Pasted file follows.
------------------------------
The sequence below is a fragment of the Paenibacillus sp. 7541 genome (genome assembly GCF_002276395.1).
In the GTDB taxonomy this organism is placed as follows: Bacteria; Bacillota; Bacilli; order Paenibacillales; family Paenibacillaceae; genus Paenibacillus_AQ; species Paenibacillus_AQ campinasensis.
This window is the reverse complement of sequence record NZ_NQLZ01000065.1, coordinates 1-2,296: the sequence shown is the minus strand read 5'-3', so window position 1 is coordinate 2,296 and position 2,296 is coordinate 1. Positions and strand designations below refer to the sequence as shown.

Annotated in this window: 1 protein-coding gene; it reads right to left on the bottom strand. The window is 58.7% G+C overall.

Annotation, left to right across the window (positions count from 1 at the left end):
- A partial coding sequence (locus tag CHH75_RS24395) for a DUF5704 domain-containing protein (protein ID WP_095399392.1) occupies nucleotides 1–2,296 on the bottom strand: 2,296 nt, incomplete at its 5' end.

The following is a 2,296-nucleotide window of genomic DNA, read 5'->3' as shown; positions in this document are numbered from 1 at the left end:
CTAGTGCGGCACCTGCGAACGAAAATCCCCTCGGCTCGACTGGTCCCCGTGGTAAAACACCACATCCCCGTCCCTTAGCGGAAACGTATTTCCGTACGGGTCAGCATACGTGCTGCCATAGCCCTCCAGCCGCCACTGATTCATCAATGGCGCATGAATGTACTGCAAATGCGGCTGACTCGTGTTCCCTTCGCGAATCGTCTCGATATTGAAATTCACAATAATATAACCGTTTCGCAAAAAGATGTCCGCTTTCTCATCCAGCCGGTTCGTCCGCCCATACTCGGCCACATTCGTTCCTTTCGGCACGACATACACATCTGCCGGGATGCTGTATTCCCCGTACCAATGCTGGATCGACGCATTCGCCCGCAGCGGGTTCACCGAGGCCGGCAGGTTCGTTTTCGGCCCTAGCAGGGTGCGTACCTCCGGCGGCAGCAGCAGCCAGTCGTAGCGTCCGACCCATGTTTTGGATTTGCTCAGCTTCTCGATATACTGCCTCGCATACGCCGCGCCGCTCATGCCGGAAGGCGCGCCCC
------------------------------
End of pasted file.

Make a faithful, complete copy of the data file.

The sequence below is a fragment of the Paenibacillus sp. 7541 genome (genome assembly GCF_002276395.1).
In the GTDB taxonomy this organism is placed as follows: Bacteria; Bacillota; Bacilli; order Paenibacillales; family Paenibacillaceae; genus Paenibacillus_AQ; species Paenibacillus_AQ campinasensis.
This window is the reverse complement of sequence record NZ_NQLZ01000065.1, coordinates 1-2,296: the sequence shown is the minus strand read 5'-3', so window position 1 is coordinate 2,296 and position 2,296 is coordinate 1. Positions and strand designations below refer to the sequence as shown.

Annotated in this window: 1 protein-coding gene; it reads right to left on the bottom strand. The window is 58.7% G+C overall.

Annotation, left to right across the window (positions count from 1 at the left end):
- A partial coding sequence (locus tag CHH75_RS24395) for a DUF5704 domain-containing protein (protein ID WP_095399392.1) occupies nucleotides 1–2,296 on the bottom strand: 2,296 nt, incomplete at its 5' end.

The following is a 2,296-nucleotide window of genomic DNA, read 5'->3' as shown; positions in this document are numbered from 1 at the left end:
CTAGTGCGGCACCTGCGAACGAAAATCCCCTCGGCTCGACTGGTCCCCGTGGTAAAACACCACATCCCCGTCCCTTAGCGGAAACGTATTTCCGTACGGGTCAGCATACGTGCTGCCATAGCCCTCCAGCCGCCACTGATTCATCAATGGCGCATGAATGTACTGCAAATGCGGCTGACTCGTGTTCCCTTCGCGAATCGTCTCGATATTGAAATTCACAATAATATAACCGTTTCGCAAAAAGATGTCCGCTTTCTCATCCAGCCGGTTCGTCCGCCCATACTCGGCCACATTCGTTCCTTTCGGCACGACATACACATCTGCCGGGATGCTGTATTCCCCGTACCAATGCTGGATCGACGCATTCGCCCGCAGCGGGTTCACCGAGGCCGGCAGGTTCGTTTTCGGCCCTAGCAGGGTGCGTACCTCCGGCGGCAGCAGCAGCCAGTCGTAGCGTCCGACCCATGTTTTGGATTTGCTCAGCTTCTCGATATACTGCCTCGCATACGCCGCGCCGCTCATGCCGGAAGGCGCGCCCC